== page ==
Husband. Dad to 5. Student Ministry Pastor. Follower of Jesus. Yatta yatta.


Here’s the final part 3 of 3 posts on some brutally practical tips on managing your ministry life.


I hate a cluttered inbox.  I try and keep mine to 200 or less. Maybe that’s cluttered for you. Maybe that’s a dream.  But if I get it to 50 it’s a miracle.  Around 100 is just kinda normal for me.  If it hits 200 or more and I have to go sit down and deal with it. If an e-mail is in my “inbox”, it is because I either haven’t read it, haven’t finished the project it is relating to, or it is there as a to-do list reminder of sorts.

But, here’s what I do to keep most of it out of there.

Don’t give it your best time:  Be careful that you don’t let e-mail become our job.  I limit my access to it, refuse to respond to long e-mails on my phone, turn off the “chime” saying I have new mail, and stuff like that.  Sending e-mail can be done for me just about anytime.  Message prep, meeting with leaders, and stuff like that cannot.  So I can’t use my most productive hours to respond to e-mail.

Unsubscribe like crazy:  If you don’t need it, hit the unsubscribe button on all your flyers and mailers and junk.

Set up accounts for certain things: 
I have a private e-mail I give virtually no one and use often to send myself stuff and reminders. I also use it for social media.

I have another one I use for purchasing and website registrations.

I have a work one.

I have a home or “family” one.

This may seem crazy to you, but it really helps me keep life straight and access to e-mail uncluttered.   Since I can check them all in one location (I use apple mail), it’s way easier for me to not just send everything to one e-mail.

Create personal inboxes and rules for all my direct reports and staff:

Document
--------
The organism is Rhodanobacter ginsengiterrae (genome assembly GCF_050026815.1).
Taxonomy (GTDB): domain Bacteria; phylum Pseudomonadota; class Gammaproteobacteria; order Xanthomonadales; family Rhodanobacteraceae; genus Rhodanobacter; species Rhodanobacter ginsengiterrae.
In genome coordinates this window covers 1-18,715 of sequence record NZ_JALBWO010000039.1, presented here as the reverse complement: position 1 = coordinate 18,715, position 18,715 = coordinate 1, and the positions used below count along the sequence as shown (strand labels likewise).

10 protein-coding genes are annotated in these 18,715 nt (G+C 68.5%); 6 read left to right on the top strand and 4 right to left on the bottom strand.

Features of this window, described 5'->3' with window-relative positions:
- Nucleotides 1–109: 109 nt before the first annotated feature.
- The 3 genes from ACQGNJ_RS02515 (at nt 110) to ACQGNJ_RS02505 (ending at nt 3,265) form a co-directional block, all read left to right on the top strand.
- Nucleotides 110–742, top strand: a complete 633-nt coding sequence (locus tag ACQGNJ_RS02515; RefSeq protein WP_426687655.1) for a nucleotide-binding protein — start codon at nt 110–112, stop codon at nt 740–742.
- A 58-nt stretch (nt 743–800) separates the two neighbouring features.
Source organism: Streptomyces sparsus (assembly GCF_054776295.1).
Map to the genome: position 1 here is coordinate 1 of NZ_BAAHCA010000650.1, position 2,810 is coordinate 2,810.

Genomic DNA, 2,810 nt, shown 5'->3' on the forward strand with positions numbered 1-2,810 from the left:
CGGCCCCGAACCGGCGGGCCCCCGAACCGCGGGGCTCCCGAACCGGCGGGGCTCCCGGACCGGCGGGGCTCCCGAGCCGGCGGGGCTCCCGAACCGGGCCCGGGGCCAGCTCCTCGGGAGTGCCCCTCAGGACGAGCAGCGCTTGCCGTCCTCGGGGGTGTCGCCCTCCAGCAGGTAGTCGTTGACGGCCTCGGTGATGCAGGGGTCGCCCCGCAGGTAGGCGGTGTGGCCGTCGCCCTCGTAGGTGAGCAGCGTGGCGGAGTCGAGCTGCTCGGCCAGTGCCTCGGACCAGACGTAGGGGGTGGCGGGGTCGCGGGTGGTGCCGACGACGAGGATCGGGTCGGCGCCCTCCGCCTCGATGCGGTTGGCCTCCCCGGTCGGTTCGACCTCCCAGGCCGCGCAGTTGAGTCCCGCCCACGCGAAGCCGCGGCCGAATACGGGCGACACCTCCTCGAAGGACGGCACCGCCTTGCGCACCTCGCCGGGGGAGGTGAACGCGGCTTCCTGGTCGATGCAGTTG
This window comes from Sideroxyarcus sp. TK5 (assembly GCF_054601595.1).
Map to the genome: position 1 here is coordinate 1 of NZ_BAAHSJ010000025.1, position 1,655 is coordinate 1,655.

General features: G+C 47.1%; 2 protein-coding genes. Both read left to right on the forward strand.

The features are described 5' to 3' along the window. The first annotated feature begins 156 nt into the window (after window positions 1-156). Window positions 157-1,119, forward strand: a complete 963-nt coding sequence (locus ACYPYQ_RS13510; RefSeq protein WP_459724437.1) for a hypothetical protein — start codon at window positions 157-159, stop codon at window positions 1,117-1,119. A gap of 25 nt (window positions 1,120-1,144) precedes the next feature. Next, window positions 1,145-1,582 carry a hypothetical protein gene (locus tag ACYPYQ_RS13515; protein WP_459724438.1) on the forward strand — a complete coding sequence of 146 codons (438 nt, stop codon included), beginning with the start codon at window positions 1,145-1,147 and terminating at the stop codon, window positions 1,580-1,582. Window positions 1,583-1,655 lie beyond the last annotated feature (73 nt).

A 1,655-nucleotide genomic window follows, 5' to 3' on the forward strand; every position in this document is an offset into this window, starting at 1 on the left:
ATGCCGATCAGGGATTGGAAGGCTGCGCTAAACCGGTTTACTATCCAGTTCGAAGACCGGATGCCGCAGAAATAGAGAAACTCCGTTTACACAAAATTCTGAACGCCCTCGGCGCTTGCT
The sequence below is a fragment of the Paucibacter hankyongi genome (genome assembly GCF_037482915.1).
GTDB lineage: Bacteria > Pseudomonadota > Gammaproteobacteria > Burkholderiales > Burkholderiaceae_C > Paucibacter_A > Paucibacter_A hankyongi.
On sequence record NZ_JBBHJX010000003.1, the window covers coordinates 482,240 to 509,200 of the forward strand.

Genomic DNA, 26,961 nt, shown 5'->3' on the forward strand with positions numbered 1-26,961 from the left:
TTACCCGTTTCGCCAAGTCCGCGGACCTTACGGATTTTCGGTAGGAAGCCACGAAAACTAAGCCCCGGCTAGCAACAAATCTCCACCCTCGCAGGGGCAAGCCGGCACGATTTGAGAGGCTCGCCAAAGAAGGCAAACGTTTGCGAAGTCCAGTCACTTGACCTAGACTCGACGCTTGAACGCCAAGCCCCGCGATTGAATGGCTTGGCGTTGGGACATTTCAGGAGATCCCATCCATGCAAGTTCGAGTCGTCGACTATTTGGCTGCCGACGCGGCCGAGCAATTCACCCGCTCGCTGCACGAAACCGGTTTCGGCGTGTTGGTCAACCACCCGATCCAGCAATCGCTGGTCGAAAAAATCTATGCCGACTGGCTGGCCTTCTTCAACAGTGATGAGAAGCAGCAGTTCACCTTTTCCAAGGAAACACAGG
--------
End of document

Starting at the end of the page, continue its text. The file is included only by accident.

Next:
So that no one that is really important in my world get’s lost in the shuffle, I have created folders for most of my ministry team.  Then I create a “rule” under my mail preferences and anytime I get an e-mail from them, it goes directly to their personal box.   Some people use “flags” and “colors”, but I use “personal inboxes”.

This does two things:

(1) it makes it easy to find mail from individuals

(2) it shows me at a glance who has sent me mail.  I’ll have bold face number next to any of their boxes telling me how many e-mails I have from them that I haven’t read just yet.  So if I have 50 unread e-mails, I can tell you immediately how many are from my direct reports and how many are from our lead or executive pastor or etc.

This is super helpful to make sure that the most important stuff gets dealt with first.  Here’s a screen shot of how it looks for me:

File everything:  As soon as an e-mail is dealt with, I either delete it or file it.  If I want to keep a file, I have created TONS of folders in my mail where I can dump stuff.  So there’s a file for “receipts”.  One for every “event” our high school ministry is or has done, etc.  
As a result, I can then easily access all my mail via the issue it was about by simply going to the appropriate file and finding the e-mail I need.  Yes, my e-mail is searchable, but this makes it so much easier to search because I can narrow it down to one file location to search in an instant.  
Here’s a screen shot of some of my files under our high school ministry folder:

Well, hopefully that helps.  Feel free to add your own tricks and create a learning community with us if you want in the comments.  

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